Prof Irwin gave us a review of the Cassini-Huyghens mission and the equipment he was involved with. It is still the largest ever interplanetary craft that we have launched. He was involved with CIRS (Composite Infra-Red Spectrometer), which operated at long IR wavelengths and had to be cooled to 80 kelvin. It was pointed at Saturn and had a black shield which radiated heat into space. He brought in a model of the instrument, with its tiny germanium lens and hollow titanium legs, also tiny and quite fragile. It had to be flight tested so that it could survive two years of travel with its protective cover on before it could be deployed. He said the shake test involved standing it on a large woofer.

In July of 2004 Cassini-Huyghens was sent on lots of elliptical orbits round Saturn and observed lots of swirly bits along belt zone boundaries. He got quite excited about them and still does not know why these swirly bits exist. He had also noted how the rings appear bent as they go behind Saturn but concludes Saturn has an atmosphere which bends their light.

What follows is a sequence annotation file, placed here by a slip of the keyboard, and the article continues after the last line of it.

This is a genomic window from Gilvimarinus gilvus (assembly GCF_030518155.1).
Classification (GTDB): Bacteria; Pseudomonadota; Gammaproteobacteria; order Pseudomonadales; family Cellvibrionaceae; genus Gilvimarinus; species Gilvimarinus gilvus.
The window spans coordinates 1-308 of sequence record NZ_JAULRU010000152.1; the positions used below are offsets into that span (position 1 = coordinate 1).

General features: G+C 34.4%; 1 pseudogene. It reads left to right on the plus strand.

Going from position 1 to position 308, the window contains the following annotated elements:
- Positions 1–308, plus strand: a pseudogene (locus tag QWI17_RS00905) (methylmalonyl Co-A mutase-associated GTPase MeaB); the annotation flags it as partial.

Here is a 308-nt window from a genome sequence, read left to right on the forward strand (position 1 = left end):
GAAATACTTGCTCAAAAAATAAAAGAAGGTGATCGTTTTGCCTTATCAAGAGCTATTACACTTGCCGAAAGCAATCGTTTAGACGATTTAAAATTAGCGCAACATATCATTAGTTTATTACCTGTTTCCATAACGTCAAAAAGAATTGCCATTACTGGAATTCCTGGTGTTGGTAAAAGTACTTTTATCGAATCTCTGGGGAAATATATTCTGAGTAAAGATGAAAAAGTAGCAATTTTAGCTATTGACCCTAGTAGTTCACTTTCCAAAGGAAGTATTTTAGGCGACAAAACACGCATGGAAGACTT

He was also involved with VIMS (Visible and Infra-red Mapping Spectrometer), which looked deep into Titan’s atmosphere, wavelength around five microns. It also revealed lots of structure in Saturn’s atmosphere, even more than in Jupiter. The rings’ reflections on the surface and backlighting from the rings is exquisite. Internal heating is detected.

Titan’s clouds have a visible orange smog but near IR shows deeper methane clouds and a methane rain (hydrological) cycle.
CIRS took spectrum readings of Titan, and took temperature readings at different heights and latitudes.

The hexagon shaped vortex on the north pole of Saturn was actually detected by Voyager two, but the image was confusing at the time. It is very clear at five microns and backlit. A big storm in June 2011 recorded the hottest temperature at the uppermost part of Saturn, visible in a colourful swirl.
Prof Irwin’s final thoughts were on the future of ground based telescopes as well as the space based scopes such as the JWST.

Clear skies.